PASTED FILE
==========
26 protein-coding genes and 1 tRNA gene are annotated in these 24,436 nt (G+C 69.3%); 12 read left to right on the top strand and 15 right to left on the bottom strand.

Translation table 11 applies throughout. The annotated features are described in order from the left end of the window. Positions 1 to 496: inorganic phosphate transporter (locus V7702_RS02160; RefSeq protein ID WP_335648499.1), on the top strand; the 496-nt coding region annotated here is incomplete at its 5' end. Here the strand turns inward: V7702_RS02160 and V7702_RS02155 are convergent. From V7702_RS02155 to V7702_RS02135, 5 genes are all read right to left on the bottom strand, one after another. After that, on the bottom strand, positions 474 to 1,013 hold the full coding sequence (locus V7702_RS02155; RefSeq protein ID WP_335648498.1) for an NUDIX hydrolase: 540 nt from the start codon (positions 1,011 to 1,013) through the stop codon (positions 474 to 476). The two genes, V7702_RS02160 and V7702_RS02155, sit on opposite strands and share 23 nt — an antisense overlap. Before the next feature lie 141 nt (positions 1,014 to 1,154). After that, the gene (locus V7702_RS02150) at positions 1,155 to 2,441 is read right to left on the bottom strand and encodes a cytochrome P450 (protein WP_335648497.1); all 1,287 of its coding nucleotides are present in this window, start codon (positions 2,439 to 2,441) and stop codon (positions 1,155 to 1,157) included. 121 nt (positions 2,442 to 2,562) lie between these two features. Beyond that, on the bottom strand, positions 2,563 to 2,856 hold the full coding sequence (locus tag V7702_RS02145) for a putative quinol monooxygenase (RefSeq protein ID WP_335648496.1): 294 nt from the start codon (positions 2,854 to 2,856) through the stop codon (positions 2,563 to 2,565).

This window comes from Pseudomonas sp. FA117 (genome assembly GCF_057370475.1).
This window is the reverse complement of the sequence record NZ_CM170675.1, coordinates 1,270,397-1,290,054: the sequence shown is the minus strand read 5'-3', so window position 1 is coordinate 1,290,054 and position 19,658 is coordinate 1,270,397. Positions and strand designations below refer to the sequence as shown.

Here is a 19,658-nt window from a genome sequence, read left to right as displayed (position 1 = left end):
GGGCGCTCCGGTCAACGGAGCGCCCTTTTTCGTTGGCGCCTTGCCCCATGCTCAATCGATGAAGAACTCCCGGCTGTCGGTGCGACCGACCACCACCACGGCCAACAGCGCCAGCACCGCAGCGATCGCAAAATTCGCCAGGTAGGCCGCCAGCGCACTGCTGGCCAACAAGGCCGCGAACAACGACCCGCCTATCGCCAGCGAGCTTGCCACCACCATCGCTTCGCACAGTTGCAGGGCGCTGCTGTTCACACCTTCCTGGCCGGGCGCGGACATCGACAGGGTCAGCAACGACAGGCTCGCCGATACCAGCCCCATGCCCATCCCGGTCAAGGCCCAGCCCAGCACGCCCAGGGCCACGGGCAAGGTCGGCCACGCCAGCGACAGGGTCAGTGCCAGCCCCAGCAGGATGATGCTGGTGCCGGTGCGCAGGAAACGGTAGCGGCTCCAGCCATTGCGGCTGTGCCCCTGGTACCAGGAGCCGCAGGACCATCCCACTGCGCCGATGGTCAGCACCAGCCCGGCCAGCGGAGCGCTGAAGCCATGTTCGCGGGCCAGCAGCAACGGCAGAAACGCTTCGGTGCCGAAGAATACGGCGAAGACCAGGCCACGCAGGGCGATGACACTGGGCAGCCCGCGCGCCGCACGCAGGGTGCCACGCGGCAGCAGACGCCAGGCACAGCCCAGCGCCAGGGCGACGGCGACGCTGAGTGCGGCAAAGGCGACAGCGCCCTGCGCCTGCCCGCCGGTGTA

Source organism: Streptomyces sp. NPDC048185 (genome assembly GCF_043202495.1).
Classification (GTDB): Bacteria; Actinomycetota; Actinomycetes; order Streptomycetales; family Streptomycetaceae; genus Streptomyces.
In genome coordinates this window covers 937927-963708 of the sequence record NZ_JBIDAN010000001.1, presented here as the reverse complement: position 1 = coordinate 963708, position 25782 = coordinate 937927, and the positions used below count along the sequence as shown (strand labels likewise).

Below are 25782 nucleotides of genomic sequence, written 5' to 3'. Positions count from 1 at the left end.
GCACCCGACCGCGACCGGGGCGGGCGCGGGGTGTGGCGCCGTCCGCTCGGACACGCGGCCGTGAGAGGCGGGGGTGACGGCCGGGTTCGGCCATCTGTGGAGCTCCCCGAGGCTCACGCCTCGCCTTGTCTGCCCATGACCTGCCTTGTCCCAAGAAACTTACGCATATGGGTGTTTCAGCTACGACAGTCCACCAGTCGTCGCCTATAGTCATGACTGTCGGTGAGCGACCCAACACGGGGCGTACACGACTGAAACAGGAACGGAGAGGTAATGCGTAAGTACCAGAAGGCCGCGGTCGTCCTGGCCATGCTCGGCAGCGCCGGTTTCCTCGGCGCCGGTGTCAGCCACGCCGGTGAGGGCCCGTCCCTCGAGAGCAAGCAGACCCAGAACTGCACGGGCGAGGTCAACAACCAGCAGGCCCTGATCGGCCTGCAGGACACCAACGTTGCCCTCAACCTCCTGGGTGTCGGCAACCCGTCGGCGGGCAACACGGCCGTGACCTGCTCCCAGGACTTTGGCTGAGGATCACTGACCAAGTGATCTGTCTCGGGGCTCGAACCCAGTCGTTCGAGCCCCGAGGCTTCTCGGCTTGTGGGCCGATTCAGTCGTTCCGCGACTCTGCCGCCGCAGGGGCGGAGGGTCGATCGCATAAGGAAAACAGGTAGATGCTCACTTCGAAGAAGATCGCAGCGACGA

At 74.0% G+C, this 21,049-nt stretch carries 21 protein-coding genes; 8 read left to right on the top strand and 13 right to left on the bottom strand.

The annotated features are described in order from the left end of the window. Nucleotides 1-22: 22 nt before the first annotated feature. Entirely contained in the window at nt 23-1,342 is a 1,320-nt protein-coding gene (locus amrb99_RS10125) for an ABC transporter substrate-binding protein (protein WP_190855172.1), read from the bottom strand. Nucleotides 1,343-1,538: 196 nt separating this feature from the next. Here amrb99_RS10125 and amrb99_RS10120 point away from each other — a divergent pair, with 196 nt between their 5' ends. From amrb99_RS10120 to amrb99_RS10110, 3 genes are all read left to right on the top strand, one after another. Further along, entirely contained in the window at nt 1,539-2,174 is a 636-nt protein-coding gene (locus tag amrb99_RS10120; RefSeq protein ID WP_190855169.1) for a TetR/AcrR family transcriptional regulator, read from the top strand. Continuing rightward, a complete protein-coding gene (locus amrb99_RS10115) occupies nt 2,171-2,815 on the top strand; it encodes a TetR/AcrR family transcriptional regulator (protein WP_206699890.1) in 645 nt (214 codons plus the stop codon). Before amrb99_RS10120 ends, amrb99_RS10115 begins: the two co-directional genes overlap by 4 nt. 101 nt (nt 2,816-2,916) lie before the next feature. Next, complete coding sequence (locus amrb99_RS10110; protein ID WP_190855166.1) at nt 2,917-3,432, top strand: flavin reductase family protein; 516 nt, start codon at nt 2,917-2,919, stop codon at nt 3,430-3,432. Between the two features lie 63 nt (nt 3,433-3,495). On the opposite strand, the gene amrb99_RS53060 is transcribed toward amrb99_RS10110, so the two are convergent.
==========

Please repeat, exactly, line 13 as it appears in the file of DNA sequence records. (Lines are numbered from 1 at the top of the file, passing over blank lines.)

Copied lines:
The annotated features are described in order from the left end of the window. Nucleotides 1-22: 22 nt before the first annotated feature. Entirely contained in the window at nt 23-1,342 is a 1,320-nt protein-coding gene (locus amrb99_RS10125) for an ABC transporter substrate-binding protein (protein WP_190855172.1), read from the bottom strand. Nucleotides 1,343-1,538: 196 nt separating this feature from the next. Here amrb99_RS10125 and amrb99_RS10120 point away from each other — a divergent pair, with 196 nt between their 5' ends. From amrb99_RS10120 to amrb99_RS10110, 3 genes are all read left to right on the top strand, one after another. Further along, entirely contained in the window at nt 1,539-2,174 is a 636-nt protein-coding gene (locus tag amrb99_RS10120; RefSeq protein ID WP_190855169.1) for a TetR/AcrR family transcriptional regulator, read from the top strand. Continuing rightward, a complete protein-coding gene (locus amrb99_RS10115) occupies nt 2,171-2,815 on the top strand; it encodes a TetR/AcrR family transcriptional regulator (protein WP_206699890.1) in 645 nt (214 codons plus the stop codon). Before amrb99_RS10120 ends, amrb99_RS10115 begins: the two co-directional genes overlap by 4 nt. 101 nt (nt 2,816-2,916) lie before the next feature. Next, complete coding sequence (locus amrb99_RS10110; protein ID WP_190855166.1) at nt 2,917-3,432, top strand: flavin reductase family protein; 516 nt, start codon at nt 2,917-2,919, stop codon at nt 3,430-3,432. Between the two features lie 63 nt (nt 3,433-3,495). On the opposite strand, the gene amrb99_RS53060 is transcribed toward amrb99_RS10110, so the two are convergent.